The US has been overseen by many presidents, and each head of the country was perceived differently by the nation. Andrew Jackson was adored by the common people who regarded him as a reflection of themselves (Heidler and Heidler 11). At that time, public men were the prevalent group in the American scene, and Jackson became a public man (Heidler and Heidler 11). He opposed the elites and had the support of individuals with different hopes and dreams (Heidler and Heidler 12; Thompson 279). However, the president was and has been critiqued by many people. In particular, Jackson has been viewed as a slave owner and instigator of Indian removal who disrespected courts, laws, and behavioral standards (Feller 2). Although some have called him the first modern president due to mirroring contemporary leaders, Andrew Jackson was rather a revolutionary ruler but not the one to represent current norms.
Throughout his administration, Jackson made several unique decisions and actions, challenging the prior regime. First, the president transformed American history by establishing the Democratic Party, focusing on the nation’s right to govern itself (Thompson 282). Second, Jackson concentrated on rotation in office to dismiss alleged corrupt officials, although instead of persecuting the federalists, he sought to create a more democratic government (Thompson 283). Third, the president pursued the destruction of the Bank of United States, which was a profit-making commercial organization with branches spread across the country (Feller 9). Jacksonian democracy claimed that people had the power to choose how banks should be supervised and strived to end private control (Thompson 282). Fourth, Jackson initiated the Indian Removal Act to promote his democracy further (Thompson 284). The president was supported by various communities, especially farmers, who had been fighting with the native population for valuable territories (Thompson 279). Consequently, Jackson’s removal policy forced the migration of multiple Indian tribes (Feller 7). Accordingly, Jackson’s actions and decisions can be evaluated as rebellious due to altering the previous regime and providing more opportunities to common people but also damaging to aboriginal individuals.
Despite seeking a better life for the public and attempting to cease corruption, Jackson’s administration does not reflect contemporary values. Jackson has been referred to as the first modern president due to his achievements that have been approved by many individuals, including Donald Trump (Feller 2). In particular, such persons admire Jackson’s special connection with simple people and his willingness to challenge the status quo (Feller 2). Nonetheless, Jackson’s policy is criticized by many groups across the country. For instance, although Jackson sought to facilitate democracy, today’s Democratic Party is said to be embarrassed by the former president (Feller 1). Some argue that Jackson’s decisions were recklessly destructive and driven by personal spite (Feller 6). For example, his Indian Removal Act has been deemed a national disgrace characterized by deceit, bribery, and a lack of humanity (Feller 6). Moreover, Jackson has been condemned for the termination of the Bank of the United States because the central financial institution could have prevented the Panic of 1837 (Feller 8). Therefore, Jackson’s actions and resolutions can be evaluated as having reasonable intentions but leading to harmful outcomes.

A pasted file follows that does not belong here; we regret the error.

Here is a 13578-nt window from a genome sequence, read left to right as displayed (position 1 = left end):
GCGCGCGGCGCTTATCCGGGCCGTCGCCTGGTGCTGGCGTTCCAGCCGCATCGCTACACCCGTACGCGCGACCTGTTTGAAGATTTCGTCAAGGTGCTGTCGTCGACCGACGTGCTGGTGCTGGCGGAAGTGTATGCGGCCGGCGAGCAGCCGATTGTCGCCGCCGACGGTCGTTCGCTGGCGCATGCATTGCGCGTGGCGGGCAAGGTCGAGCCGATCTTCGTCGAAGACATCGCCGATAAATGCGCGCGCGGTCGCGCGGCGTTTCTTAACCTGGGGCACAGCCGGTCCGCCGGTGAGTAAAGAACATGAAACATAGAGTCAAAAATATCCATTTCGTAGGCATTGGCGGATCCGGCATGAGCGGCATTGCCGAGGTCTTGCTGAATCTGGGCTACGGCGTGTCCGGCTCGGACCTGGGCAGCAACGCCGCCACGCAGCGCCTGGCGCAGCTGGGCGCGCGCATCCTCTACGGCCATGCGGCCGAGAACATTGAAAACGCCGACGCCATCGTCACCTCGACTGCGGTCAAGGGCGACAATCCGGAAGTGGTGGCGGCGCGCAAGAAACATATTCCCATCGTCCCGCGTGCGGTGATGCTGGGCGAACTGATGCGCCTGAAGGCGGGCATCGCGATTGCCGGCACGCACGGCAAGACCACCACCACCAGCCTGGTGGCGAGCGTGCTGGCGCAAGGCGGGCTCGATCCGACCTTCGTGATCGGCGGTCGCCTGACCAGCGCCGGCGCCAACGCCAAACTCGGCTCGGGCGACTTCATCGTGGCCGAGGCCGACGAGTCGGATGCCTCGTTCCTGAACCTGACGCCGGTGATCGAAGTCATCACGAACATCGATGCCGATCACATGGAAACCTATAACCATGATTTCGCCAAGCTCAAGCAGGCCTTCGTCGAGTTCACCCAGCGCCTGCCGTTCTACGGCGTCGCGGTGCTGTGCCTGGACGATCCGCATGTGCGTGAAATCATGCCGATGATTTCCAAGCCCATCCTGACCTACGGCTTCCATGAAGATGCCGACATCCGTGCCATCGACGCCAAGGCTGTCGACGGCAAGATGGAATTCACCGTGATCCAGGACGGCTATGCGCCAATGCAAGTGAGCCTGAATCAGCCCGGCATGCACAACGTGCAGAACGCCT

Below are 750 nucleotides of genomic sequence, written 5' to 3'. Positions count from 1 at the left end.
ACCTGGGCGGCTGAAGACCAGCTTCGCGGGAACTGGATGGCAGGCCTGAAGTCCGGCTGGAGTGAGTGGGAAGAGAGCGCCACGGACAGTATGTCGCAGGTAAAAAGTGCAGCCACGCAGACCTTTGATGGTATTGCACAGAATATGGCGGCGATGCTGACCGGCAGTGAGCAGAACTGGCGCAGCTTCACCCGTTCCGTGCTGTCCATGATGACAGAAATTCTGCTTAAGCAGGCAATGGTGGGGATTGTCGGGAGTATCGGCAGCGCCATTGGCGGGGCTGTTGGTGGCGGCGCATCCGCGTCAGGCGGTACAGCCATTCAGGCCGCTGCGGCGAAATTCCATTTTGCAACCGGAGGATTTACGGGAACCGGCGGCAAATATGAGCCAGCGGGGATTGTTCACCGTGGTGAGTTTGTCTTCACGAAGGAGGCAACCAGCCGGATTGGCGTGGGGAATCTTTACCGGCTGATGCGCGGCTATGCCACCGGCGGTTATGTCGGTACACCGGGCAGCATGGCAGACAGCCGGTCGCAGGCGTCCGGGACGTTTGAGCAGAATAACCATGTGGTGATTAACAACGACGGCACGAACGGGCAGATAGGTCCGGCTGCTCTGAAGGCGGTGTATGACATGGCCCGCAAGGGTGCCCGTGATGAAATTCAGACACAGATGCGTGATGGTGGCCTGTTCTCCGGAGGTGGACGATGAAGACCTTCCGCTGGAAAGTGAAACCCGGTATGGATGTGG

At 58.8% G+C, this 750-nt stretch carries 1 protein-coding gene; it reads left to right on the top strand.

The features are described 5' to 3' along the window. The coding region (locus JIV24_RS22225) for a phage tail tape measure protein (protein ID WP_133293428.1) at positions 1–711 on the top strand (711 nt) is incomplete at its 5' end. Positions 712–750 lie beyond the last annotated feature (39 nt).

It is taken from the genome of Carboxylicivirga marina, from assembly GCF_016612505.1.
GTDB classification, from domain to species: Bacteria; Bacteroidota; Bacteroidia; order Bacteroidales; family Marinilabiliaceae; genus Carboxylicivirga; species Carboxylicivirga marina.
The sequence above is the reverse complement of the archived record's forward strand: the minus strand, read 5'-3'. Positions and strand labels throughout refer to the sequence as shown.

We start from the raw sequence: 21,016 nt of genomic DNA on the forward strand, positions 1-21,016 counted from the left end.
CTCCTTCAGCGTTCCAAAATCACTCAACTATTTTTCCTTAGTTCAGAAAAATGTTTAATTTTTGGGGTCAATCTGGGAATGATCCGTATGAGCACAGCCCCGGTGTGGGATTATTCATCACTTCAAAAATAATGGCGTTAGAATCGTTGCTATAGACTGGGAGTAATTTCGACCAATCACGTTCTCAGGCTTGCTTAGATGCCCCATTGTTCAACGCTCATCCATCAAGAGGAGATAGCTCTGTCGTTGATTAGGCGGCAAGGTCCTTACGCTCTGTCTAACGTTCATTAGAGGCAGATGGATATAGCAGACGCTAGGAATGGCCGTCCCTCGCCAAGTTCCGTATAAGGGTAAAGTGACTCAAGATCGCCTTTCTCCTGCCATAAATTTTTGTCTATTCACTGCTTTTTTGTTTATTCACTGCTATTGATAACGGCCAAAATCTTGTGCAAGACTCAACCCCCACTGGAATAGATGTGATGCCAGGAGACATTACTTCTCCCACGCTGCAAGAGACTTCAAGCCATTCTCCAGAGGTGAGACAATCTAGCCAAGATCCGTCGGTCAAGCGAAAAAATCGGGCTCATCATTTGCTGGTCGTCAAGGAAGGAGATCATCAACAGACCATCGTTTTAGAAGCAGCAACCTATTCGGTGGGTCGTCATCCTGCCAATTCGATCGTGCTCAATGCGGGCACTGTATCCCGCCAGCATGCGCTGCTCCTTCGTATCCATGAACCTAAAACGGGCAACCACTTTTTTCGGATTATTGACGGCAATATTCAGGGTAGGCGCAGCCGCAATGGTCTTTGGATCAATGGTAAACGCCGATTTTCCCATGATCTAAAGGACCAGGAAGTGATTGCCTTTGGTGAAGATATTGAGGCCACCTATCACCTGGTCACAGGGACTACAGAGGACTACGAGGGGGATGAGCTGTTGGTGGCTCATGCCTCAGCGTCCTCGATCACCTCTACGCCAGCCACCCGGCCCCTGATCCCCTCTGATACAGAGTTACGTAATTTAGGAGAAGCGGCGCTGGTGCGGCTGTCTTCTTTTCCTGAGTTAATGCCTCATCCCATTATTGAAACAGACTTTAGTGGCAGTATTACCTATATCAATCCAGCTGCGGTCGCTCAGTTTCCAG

To conclude, Andrew Jackson cannot be considered the first modern president because his policy significantly differed from contemporary norms. Regardless of seeking democracy and connecting with common people, Jackson’s acceptance of slavery and the mistreatment of the native population do not correspond with the current values of human rights and standing up against discrimination. Accordingly, Jackson can be perceived as a revolutionary head of the country who challenged the prior administration. However, I do not agree with the notion that Andrew Jackson is the first modern president because he does not reflect the nowadays standards.
Feller, Daniel. “The Historical Presidency: Andrew Jackson in the Age of Trump.” Presidential Studies Quarterly, vol. 51, no. 3, 2021, pp. 1-16.
Heidler, David, and Jeanne Heidler. The Rise of Andrew Jackson: Myth, Manipulation, and the Making of Modern Politics. Basic Books, 2018.
Thompson, William. “President Andrew Jackson’s Transformative Presidency Transformed the American Political System, by Creating the Democratic Party.” International Relations, vol. 9, no. 7, 2021, pp. 278-288.